This, then, is exactly what I am now doing. First up, the most obvious: reduce the physical work-load and time demands. Editing three apiary sites down into two. The choice (which one to let go?) has been easy: the Bee Garden, my very first apiary site, where I started out, back in 2018. Despite my best efforts, in nearly three years there’s never been a good honey harvest here: whole colonies have died (one of them quite suddenly) and/or struggled to survive overwinter, largely I think due to the adjacent farm fields (on all sides, stretching several miles, meaning insufficient wild forage and potential contamination with agro-chemicals). Add to this the land-owners plans to sell up in the near future, meaning I’ll have to be moving at some point anyway. As the saying goes, a ‘no brainer’. Nevertheless, I felt a considerable pang of sadness as I closed up the two hives, dismantled the hive-stand, loaded everything up and drove away for the last time – very soon overlaid with relief, as I settled them together into their new location at the Bee Field, which will now be my main apiary site.
Life is a constant process of change. We can resist – remain stuck – or go with it. Stagnate or adapt. Survive or thrive. The choice is our own.
Nearly a whole year since my last post. And what a year it’s been, not only globally and nationally but also personally, with for me the main focus being health readjustment and rehabilitation in response to some long-term issues that, I’m now having to be honest with myself, just ain’t going away. And yes, I know, this is supposed to be a blog about beekeeping and garden & allotment growing. Or whatever. And here I am waffling on about health?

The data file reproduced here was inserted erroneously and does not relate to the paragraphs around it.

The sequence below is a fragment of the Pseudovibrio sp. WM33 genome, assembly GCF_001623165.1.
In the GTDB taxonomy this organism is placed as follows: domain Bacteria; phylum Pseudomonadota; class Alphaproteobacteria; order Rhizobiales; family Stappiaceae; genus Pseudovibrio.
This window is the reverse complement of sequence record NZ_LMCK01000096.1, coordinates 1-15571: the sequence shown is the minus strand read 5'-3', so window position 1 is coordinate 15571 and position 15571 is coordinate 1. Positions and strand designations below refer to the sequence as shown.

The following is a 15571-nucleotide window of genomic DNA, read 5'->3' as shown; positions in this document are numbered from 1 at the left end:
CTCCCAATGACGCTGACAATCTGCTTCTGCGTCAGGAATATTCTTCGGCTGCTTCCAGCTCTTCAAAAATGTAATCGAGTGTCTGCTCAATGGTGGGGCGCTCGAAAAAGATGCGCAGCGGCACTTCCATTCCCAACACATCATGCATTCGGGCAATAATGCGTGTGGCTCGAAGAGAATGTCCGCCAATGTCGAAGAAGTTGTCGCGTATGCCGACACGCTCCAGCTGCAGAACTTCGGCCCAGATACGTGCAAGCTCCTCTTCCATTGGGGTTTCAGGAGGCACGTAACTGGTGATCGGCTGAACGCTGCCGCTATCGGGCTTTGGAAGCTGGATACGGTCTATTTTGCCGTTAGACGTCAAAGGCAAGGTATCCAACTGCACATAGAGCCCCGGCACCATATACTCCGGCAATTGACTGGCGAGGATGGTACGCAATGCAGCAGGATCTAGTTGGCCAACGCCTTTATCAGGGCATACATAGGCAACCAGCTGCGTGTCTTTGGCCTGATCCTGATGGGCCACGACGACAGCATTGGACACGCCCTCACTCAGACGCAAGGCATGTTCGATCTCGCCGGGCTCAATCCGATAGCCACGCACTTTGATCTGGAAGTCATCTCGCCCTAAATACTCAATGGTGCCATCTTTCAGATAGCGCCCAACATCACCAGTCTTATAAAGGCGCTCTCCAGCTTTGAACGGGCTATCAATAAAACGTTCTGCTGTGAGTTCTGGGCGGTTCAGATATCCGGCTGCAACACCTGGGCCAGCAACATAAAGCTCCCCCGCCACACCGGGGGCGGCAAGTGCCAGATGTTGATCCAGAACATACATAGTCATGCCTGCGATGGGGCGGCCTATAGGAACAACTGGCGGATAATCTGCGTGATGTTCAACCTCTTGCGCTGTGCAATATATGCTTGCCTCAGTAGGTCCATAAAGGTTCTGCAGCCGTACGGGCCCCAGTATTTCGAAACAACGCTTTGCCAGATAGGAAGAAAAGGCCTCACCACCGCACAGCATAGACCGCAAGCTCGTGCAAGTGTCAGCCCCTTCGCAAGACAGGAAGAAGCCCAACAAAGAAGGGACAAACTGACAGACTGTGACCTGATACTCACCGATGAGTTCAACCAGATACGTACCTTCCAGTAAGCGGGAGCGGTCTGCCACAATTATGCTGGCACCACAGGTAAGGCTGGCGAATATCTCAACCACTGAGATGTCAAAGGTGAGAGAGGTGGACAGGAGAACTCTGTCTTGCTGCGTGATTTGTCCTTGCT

But herein lies the point. Health underpins all other aspects of life. Living with so-called ‘invisible’ disability and chronic illness is complicated, exhausting – and not for the fainthearted. Three interconnected conditions – complex regional pain syndrome, fibromyalgia and chronic photosensitive migraine – creeping up on me over the course of several years, to collide in a perfect storm; reducing the ‘me’ that I used to be. Not that I’ve simply rolled over and given up. Like a lot of people in similar circumstances, I for a long time floundered in a state of denial, pushing myself to function as ‘normal’ and hiding the reality of my new, far-from-normal ‘normal’. Result? Utter exhaustion. On all levels (physical, psychological and emotional). Thus, up util just a few months ago, I was seriously considering abandoning the allotment that I’d so enjoyed for so many years. It was simply too much. Likewise, I’d begun to wonder how I could realistically continue beekeeping – much as I’ve been loving it. Not that I’m going to waffle on too much about all that here. Because this is, after all, a blog about beekeeping and allotment & garden growing. Or whatever. So it’s enough to say here that this last twelve months have been a process of readjustment and rehabilitation. And here I am now. Moving forward.
So. What’s new? And what’s stayed the same?
Well, in the event I did not give up the allotment, and instead swapped my overly-large plot for a smaller one (about a third of the size) on the same site. And the best bit? I get to keep bees there! Additionally, I still have my two existing out-apiary, making a total three separate sites, all very different. I’m still growing vegetables and fruit, herbs and flowers on the (new, smaller) allotment. I’m still growing pollinator-forage flowers – on all the three sites and also in the garden at home. And that’s about it really. And it’s enough. I am enough. And so on we go. I’m intending to post a bit more regularly from now on (more than once a year, at least?!). So watch this space …